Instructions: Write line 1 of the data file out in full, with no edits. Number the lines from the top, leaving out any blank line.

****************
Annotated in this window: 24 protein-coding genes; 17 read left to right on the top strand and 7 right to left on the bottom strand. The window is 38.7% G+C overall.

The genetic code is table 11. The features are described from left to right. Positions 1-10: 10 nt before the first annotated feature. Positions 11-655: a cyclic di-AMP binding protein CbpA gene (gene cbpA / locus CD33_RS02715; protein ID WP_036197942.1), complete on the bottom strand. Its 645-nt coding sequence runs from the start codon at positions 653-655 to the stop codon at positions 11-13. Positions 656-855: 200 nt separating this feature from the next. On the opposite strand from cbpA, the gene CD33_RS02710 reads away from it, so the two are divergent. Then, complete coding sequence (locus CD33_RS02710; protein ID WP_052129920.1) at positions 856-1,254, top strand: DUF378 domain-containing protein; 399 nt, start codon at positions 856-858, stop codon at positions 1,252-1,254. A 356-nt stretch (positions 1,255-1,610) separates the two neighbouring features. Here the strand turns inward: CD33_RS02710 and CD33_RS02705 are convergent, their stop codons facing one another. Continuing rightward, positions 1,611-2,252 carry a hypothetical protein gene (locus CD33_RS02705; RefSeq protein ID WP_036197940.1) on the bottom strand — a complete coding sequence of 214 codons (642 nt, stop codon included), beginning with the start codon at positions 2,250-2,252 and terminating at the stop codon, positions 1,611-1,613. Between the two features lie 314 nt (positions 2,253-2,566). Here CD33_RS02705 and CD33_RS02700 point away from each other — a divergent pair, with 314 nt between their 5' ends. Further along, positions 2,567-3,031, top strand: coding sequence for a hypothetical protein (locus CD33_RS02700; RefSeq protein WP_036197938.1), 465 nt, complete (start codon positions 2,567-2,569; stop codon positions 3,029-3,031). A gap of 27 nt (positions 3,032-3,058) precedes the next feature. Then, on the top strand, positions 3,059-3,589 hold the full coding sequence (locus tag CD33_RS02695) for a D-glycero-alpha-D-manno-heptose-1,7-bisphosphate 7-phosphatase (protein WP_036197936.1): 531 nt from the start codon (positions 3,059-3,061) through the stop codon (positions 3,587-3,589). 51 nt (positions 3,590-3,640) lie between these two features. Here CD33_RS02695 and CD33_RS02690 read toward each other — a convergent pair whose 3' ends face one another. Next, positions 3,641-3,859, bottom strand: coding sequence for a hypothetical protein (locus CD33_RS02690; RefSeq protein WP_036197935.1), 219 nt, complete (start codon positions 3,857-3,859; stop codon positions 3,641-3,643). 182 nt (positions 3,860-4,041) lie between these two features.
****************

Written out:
Annotated in this window: 24 protein-coding genes; 17 read left to right on the top strand and 7 right to left on the bottom strand. The window is 38.7% G+C overall.